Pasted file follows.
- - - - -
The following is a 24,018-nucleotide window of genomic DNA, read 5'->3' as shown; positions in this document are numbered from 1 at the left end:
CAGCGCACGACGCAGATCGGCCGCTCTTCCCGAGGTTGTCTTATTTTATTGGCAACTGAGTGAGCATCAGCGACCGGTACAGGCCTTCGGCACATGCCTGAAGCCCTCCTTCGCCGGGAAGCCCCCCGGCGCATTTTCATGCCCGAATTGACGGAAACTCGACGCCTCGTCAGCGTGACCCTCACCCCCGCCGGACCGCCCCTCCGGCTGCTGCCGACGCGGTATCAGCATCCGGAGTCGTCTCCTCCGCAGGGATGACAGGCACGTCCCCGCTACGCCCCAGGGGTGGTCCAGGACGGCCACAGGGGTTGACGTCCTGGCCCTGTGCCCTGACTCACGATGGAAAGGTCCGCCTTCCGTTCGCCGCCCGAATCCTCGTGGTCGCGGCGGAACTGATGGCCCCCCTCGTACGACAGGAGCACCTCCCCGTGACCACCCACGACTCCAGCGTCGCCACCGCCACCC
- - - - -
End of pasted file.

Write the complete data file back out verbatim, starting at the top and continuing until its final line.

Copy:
The following is a 24,018-nucleotide window of genomic DNA, read 5'->3' as shown; positions in this document are numbered from 1 at the left end:
CAGCGCACGACGCAGATCGGCCGCTCTTCCCGAGGTTGTCTTATTTTATTGGCAACTGAGTGAGCATCAGCGACCGGTACAGGCCTTCGGCACATGCCTGAAGCCCTCCTTCGCCGGGAAGCCCCCCGGCGCATTTTCATGCCCGAATTGACGGAAACTCGACGCCTCGTCAGCGTGACCCTCACCCCCGCCGGACCGCCCCTCCGGCTGCTGCCGACGCGGTATCAGCATCCGGAGTCGTCTCCTCCGCAGGGATGACAGGCACGTCCCCGCTACGCCCCAGGGGTGGTCCAGGACGGCCACAGGGGTTGACGTCCTGGCCCTGTGCCCTGACTCACGATGGAAAGGTCCGCCTTCCGTTCGCCGCCCGAATCCTCGTGGTCGCGGCGGAACTGATGGCCCCCCTCGTACGACAGGAGCACCTCCCCGTGACCACCCACGACTCCAGCGTCGCCACCGCCACCC